There is no such thing as a fish. Unbelievable as it sounds, this is the first fact presented in the first episode of the podcast No Such Thing as a Fish. The series is produced and presented by researchers of a British comedy quiz show called QI (Quite Interesting). The researchers refer to themselves as “The QI Elves.” In this weekly podcast, the elves aim to inform listeners about interesting facts they come across during the week.
It is structured as a discussion amongst four QI elves. The regular hosts of the podcast are James Harkin, Anna Ptaszynski, Dan Schreiber, and Andrew Hunter Murray. It starts off with one of them presenting a fact, and the conversation continues with the others bouncing off jokes and adding more information based on related research. This goes on until all four facts are presented.
Both entertaining and engaging, they often try to include the listeners in the discussion by encouraging people to send in questions through Twitter or email. Other times, they present in front of a live audience who contribute facts for that specific episode.
Imagine this: you hear a bubbly jingle that has your head bobbing along, coupled with an electronic voice that announces your bath is ready. You don’t really notice because it’s in Japanese. Then, you hear “another one is called cat-fisting.” You pause. You rewind the podcast because you need context. It turns out that they were discussing interesting fishing methods after they were told that Belgian fishermen used to go fishing on horseback. That led to cat-fisting which is exactly what you think it is, or maybe not. What this means is you put your fist in the water hoping that a catfish decides that it looks appetizing enough to latch on to. Simple, relatively efficient, and bizarre.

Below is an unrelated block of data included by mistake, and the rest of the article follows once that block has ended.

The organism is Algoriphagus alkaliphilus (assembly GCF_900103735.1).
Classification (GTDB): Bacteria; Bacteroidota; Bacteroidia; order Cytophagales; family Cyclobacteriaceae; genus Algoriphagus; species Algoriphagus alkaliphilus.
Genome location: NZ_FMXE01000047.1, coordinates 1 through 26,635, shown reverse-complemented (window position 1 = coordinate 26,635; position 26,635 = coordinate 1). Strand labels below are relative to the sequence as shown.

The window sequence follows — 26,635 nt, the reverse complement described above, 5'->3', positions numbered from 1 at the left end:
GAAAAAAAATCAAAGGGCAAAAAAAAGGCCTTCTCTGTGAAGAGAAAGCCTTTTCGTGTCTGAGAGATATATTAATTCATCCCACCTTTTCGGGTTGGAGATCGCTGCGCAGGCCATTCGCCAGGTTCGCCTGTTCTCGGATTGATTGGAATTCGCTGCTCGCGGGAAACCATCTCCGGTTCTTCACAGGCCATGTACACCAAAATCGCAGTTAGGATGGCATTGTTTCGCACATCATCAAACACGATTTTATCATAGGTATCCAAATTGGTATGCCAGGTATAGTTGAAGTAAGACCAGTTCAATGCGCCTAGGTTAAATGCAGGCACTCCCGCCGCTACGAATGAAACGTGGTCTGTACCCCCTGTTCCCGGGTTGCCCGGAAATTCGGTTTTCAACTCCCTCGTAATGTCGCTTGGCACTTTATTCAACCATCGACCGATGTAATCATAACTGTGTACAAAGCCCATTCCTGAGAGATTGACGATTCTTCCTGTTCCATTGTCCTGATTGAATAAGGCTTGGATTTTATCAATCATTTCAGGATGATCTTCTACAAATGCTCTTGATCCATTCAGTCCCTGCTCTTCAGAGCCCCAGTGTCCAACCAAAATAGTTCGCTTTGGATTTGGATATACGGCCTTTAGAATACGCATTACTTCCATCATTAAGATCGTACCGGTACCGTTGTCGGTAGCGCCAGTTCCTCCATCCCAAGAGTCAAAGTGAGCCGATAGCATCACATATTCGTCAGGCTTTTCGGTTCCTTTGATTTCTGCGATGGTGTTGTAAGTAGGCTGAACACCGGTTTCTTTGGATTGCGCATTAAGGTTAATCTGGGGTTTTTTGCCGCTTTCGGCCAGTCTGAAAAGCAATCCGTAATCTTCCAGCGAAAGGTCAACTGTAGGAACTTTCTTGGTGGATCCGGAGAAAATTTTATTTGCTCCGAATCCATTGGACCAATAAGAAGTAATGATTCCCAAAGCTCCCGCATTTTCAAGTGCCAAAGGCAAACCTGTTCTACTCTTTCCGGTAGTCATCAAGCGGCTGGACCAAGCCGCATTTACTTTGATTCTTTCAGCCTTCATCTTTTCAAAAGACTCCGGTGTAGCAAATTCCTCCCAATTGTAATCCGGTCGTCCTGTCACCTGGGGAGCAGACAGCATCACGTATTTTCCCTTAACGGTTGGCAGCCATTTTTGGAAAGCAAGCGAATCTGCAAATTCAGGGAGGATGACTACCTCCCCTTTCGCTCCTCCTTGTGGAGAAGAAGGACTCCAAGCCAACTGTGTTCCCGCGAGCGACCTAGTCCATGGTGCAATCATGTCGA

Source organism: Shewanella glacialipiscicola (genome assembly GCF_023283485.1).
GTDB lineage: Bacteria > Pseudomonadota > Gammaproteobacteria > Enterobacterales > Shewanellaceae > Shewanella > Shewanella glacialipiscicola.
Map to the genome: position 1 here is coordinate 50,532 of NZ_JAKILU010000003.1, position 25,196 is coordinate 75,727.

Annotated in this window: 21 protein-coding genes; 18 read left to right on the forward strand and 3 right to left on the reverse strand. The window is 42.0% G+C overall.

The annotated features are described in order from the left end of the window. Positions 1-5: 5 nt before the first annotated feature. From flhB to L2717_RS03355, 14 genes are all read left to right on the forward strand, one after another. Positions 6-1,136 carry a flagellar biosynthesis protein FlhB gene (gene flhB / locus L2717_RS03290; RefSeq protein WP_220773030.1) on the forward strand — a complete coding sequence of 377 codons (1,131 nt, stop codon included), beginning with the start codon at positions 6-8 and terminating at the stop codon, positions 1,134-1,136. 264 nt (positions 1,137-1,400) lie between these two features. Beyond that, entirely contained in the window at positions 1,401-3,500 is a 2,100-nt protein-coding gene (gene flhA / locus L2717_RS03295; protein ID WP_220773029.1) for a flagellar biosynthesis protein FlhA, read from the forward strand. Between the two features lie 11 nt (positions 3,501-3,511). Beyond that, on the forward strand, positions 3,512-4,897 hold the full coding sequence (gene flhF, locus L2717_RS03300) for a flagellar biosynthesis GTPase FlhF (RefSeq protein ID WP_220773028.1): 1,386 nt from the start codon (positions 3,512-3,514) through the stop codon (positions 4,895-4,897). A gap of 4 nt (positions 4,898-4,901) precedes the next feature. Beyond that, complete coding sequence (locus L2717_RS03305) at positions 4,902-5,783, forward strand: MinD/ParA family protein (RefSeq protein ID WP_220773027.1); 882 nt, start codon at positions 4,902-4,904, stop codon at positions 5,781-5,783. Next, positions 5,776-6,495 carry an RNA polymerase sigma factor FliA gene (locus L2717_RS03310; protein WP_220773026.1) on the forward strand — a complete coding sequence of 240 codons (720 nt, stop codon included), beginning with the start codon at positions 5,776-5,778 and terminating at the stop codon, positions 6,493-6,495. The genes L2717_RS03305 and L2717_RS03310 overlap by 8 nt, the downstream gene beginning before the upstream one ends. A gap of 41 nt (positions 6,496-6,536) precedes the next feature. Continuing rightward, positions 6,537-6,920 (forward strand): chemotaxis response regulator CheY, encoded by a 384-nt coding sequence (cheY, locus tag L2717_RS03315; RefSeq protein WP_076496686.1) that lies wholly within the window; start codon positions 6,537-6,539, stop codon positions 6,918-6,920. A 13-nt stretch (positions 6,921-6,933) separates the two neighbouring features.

That’s the selling point of the show. It captures your interest with something unusual and proceeds to blow your mind at more ridiculous yet equally enlightening information. Most of them are facts you never thought you would ever want or need to know. It certainly gives you several things to consider, like how scuba divers write under water, how there are barcodes for zebras, or why butchers in Ancient Egypt used to wear high heels.
No Such Thing as a Fish doesn’t just teach; it makes learning fun through one of the most convenient platforms. Increase your repertoire of random facts! At your next social gathering, impress your peers and colleagues with your knowledge on pigeon milk. They may or may not believe you, but it is a good way to start a conversation. From there, the possibilities are endless. After all, if there’s anything to learn from this show, it is that reality can be far stranger than fiction.